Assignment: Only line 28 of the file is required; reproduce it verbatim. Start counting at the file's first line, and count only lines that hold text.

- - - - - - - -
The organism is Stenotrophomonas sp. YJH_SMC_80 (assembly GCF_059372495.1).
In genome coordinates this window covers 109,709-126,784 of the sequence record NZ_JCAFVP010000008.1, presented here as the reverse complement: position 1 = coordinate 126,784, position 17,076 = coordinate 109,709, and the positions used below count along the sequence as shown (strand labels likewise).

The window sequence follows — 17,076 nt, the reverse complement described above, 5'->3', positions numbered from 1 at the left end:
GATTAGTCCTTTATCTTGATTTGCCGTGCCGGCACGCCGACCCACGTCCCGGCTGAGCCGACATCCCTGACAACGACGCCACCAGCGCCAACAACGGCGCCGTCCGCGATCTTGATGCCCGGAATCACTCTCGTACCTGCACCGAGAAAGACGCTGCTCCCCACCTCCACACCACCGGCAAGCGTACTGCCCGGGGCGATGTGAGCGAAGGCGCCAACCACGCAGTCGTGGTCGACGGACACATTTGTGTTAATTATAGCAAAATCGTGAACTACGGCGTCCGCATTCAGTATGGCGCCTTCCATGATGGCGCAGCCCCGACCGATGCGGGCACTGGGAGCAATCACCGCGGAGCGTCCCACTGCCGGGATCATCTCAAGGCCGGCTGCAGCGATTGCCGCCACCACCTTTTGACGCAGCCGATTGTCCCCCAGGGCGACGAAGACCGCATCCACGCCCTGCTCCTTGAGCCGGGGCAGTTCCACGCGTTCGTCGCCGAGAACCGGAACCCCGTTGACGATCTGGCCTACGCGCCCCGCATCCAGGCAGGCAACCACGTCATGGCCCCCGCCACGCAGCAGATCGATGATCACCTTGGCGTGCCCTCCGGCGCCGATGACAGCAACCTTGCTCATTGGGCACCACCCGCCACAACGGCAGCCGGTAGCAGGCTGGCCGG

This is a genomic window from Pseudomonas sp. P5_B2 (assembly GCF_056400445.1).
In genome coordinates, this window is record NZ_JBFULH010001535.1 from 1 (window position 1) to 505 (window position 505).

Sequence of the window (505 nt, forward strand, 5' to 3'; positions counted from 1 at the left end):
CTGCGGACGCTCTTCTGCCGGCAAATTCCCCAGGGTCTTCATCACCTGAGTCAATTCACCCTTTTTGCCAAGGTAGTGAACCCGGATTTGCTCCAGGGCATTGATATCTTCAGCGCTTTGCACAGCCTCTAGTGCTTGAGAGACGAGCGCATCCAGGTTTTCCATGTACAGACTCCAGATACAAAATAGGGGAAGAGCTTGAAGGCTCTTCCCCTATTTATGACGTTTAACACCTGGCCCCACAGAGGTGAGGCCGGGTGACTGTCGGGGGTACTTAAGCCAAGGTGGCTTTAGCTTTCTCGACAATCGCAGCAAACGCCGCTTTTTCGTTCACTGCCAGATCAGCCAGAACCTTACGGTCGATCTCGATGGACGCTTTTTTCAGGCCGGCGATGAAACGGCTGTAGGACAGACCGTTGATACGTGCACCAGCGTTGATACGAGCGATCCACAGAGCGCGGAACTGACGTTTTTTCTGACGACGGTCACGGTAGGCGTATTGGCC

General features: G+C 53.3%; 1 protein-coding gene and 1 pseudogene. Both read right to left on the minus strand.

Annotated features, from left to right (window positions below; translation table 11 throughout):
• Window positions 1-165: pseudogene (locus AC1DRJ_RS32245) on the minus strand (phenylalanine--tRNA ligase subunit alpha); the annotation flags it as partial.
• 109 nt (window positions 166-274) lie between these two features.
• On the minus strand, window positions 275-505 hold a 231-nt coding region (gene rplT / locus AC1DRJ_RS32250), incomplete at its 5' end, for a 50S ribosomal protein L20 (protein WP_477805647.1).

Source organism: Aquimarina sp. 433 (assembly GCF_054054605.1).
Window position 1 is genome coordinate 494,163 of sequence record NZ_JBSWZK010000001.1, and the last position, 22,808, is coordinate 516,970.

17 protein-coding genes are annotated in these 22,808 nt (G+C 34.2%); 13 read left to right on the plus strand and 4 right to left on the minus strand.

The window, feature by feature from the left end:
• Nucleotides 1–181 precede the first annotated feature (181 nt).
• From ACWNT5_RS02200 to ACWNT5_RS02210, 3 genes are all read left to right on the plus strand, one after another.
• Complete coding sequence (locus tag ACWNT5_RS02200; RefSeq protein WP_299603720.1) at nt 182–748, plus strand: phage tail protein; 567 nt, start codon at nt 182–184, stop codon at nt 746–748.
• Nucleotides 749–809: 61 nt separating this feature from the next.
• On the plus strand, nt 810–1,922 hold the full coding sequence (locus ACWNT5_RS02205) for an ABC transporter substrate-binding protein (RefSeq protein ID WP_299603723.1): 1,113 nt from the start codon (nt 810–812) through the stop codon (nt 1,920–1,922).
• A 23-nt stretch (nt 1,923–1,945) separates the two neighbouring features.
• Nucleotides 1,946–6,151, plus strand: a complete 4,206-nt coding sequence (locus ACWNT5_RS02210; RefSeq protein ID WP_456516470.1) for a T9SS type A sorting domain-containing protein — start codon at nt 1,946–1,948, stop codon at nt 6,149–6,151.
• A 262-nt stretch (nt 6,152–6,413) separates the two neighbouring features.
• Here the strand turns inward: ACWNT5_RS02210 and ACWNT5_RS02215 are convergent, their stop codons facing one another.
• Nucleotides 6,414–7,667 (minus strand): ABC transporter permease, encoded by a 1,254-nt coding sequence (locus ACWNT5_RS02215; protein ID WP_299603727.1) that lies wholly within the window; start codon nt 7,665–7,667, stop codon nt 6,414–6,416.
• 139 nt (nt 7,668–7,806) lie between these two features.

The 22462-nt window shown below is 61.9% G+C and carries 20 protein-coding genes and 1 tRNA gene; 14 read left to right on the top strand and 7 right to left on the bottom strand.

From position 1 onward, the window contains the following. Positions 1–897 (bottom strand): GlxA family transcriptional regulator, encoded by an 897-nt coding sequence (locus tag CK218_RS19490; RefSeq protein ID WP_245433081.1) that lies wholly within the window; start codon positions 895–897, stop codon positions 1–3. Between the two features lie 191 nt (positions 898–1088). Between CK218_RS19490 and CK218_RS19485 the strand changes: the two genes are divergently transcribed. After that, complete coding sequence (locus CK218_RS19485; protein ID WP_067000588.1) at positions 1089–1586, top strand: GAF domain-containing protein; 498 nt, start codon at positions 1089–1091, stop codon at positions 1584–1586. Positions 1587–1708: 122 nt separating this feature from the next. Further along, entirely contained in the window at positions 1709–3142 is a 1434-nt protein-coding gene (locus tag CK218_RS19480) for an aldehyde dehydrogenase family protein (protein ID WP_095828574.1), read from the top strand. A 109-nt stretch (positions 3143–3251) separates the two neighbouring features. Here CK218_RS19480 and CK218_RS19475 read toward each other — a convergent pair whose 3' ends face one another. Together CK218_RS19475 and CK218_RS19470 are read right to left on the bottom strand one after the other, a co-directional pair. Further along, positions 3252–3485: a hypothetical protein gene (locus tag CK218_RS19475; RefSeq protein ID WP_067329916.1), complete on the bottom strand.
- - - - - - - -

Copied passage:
• 139 nt (nt 7,668–7,806) lie between these two features.